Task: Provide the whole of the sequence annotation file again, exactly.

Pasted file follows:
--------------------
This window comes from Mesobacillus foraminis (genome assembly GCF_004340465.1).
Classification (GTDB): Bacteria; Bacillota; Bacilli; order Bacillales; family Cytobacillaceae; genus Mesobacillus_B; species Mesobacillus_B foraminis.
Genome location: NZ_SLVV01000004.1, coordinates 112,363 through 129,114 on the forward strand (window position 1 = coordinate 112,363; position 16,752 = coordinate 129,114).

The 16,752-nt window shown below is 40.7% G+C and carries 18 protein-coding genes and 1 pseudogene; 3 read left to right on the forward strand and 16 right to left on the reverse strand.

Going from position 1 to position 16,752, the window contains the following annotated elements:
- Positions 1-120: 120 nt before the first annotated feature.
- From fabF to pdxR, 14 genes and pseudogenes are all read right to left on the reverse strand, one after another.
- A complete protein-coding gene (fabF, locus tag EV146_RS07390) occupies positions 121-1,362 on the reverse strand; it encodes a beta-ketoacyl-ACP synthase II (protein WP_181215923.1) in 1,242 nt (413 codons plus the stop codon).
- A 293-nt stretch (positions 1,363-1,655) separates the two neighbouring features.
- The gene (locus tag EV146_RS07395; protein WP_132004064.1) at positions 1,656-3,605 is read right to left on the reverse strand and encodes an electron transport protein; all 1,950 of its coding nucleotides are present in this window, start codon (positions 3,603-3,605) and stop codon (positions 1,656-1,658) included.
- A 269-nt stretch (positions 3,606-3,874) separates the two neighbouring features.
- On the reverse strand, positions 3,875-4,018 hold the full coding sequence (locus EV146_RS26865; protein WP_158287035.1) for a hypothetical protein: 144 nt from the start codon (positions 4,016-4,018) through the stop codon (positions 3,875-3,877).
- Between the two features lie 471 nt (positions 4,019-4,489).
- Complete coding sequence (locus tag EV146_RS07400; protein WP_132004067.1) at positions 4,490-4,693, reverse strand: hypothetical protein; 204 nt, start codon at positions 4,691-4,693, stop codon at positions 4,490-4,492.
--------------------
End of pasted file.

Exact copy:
This window comes from Mesobacillus foraminis (genome assembly GCF_004340465.1).
Classification (GTDB): Bacteria; Bacillota; Bacilli; order Bacillales; family Cytobacillaceae; genus Mesobacillus_B; species Mesobacillus_B foraminis.
Genome location: NZ_SLVV01000004.1, coordinates 112,363 through 129,114 on the forward strand (window position 1 = coordinate 112,363; position 16,752 = coordinate 129,114).

The 16,752-nt window shown below is 40.7% G+C and carries 18 protein-coding genes and 1 pseudogene; 3 read left to right on the forward strand and 16 right to left on the reverse strand.

Going from position 1 to position 16,752, the window contains the following annotated elements:
- Positions 1-120: 120 nt before the first annotated feature.
- From fabF to pdxR, 14 genes and pseudogenes are all read right to left on the reverse strand, one after another.
- A complete protein-coding gene (fabF, locus tag EV146_RS07390) occupies positions 121-1,362 on the reverse strand; it encodes a beta-ketoacyl-ACP synthase II (protein WP_181215923.1) in 1,242 nt (413 codons plus the stop codon).
- A 293-nt stretch (positions 1,363-1,655) separates the two neighbouring features.
- The gene (locus tag EV146_RS07395; protein WP_132004064.1) at positions 1,656-3,605 is read right to left on the reverse strand and encodes an electron transport protein; all 1,950 of its coding nucleotides are present in this window, start codon (positions 3,603-3,605) and stop codon (positions 1,656-1,658) included.
- A 269-nt stretch (positions 3,606-3,874) separates the two neighbouring features.
- On the reverse strand, positions 3,875-4,018 hold the full coding sequence (locus EV146_RS26865; protein WP_158287035.1) for a hypothetical protein: 144 nt from the start codon (positions 4,016-4,018) through the stop codon (positions 3,875-3,877).
- Between the two features lie 471 nt (positions 4,019-4,489).
- Complete coding sequence (locus tag EV146_RS07400; protein WP_132004067.1) at positions 4,490-4,693, reverse strand: hypothetical protein; 204 nt, start codon at positions 4,691-4,693, stop codon at positions 4,490-4,492.